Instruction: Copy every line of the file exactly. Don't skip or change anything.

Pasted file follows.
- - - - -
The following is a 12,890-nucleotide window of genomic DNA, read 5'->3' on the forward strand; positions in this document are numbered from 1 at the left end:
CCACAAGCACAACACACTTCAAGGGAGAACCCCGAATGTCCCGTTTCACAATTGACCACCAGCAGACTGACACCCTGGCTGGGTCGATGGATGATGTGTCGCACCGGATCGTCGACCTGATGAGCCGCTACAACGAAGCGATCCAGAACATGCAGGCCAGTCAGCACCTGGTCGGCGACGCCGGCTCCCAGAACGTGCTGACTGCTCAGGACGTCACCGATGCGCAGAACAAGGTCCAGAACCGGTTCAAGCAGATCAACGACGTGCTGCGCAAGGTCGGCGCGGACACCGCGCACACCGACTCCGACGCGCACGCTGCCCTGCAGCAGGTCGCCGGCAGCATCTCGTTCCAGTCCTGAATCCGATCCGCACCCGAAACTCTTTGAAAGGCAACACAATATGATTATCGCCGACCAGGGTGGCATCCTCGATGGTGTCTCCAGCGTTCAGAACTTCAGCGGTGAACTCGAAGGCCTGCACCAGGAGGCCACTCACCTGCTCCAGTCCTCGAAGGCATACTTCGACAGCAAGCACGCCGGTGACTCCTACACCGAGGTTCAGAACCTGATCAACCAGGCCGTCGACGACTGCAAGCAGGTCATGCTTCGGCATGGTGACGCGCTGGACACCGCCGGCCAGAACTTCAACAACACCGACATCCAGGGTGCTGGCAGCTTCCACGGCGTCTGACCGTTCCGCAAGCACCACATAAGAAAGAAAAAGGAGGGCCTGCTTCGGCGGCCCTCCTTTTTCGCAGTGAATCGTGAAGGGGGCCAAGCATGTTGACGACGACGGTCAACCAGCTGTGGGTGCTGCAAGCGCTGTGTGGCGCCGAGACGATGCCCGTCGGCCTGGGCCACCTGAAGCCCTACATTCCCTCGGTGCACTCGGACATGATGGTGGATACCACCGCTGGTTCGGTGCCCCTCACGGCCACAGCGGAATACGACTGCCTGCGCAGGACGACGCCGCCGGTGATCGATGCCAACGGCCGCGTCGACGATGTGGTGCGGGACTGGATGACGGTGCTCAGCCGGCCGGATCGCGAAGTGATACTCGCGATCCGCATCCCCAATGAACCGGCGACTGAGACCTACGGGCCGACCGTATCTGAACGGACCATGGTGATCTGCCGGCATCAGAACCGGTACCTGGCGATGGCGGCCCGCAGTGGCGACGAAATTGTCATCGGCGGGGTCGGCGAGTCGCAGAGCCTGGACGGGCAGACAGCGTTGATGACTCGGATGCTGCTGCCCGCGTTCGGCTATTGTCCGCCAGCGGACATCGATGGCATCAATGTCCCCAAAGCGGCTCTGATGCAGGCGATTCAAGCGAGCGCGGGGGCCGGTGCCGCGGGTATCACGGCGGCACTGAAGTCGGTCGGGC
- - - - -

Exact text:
The following is a 12,890-nucleotide window of genomic DNA, read 5'->3' on the forward strand; positions in this document are numbered from 1 at the left end:
CCACAAGCACAACACACTTCAAGGGAGAACCCCGAATGTCCCGTTTCACAATTGACCACCAGCAGACTGACACCCTGGCTGGGTCGATGGATGATGTGTCGCACCGGATCGTCGACCTGATGAGCCGCTACAACGAAGCGATCCAGAACATGCAGGCCAGTCAGCACCTGGTCGGCGACGCCGGCTCCCAGAACGTGCTGACTGCTCAGGACGTCACCGATGCGCAGAACAAGGTCCAGAACCGGTTCAAGCAGATCAACGACGTGCTGCGCAAGGTCGGCGCGGACACCGCGCACACCGACTCCGACGCGCACGCTGCCCTGCAGCAGGTCGCCGGCAGCATCTCGTTCCAGTCCTGAATCCGATCCGCACCCGAAACTCTTTGAAAGGCAACACAATATGATTATCGCCGACCAGGGTGGCATCCTCGATGGTGTCTCCAGCGTTCAGAACTTCAGCGGTGAACTCGAAGGCCTGCACCAGGAGGCCACTCACCTGCTCCAGTCCTCGAAGGCATACTTCGACAGCAAGCACGCCGGTGACTCCTACACCGAGGTTCAGAACCTGATCAACCAGGCCGTCGACGACTGCAAGCAGGTCATGCTTCGGCATGGTGACGCGCTGGACACCGCCGGCCAGAACTTCAACAACACCGACATCCAGGGTGCTGGCAGCTTCCACGGCGTCTGACCGTTCCGCAAGCACCACATAAGAAAGAAAAAGGAGGGCCTGCTTCGGCGGCCCTCCTTTTTCGCAGTGAATCGTGAAGGGGGCCAAGCATGTTGACGACGACGGTCAACCAGCTGTGGGTGCTGCAAGCGCTGTGTGGCGCCGAGACGATGCCCGTCGGCCTGGGCCACCTGAAGCCCTACATTCCCTCGGTGCACTCGGACATGATGGTGGATACCACCGCTGGTTCGGTGCCCCTCACGGCCACAGCGGAATACGACTGCCTGCGCAGGACGACGCCGCCGGTGATCGATGCCAACGGCCGCGTCGACGATGTGGTGCGGGACTGGATGACGGTGCTCAGCCGGCCGGATCGCGAAGTGATACTCGCGATCCGCATCCCCAATGAACCGGCGACTGAGACCTACGGGCCGACCGTATCTGAACGGACCATGGTGATCTGCCGGCATCAGAACCGGTACCTGGCGATGGCGGCCCGCAGTGGCGACGAAATTGTCATCGGCGGGGTCGGCGAGTCGCAGAGCCTGGACGGGCAGACAGCGTTGATGACTCGGATGCTGCTGCCCGCGTTCGGCTATTGTCCGCCAGCGGACATCGATGGCATCAATGTCCCCAAAGCGGCTCTGATGCAGGCGATTCAAGCGAGCGCGGGGGCCGGTGCCGCGGGTATCACGGCGGCACTGAAGTCGGTCGGGC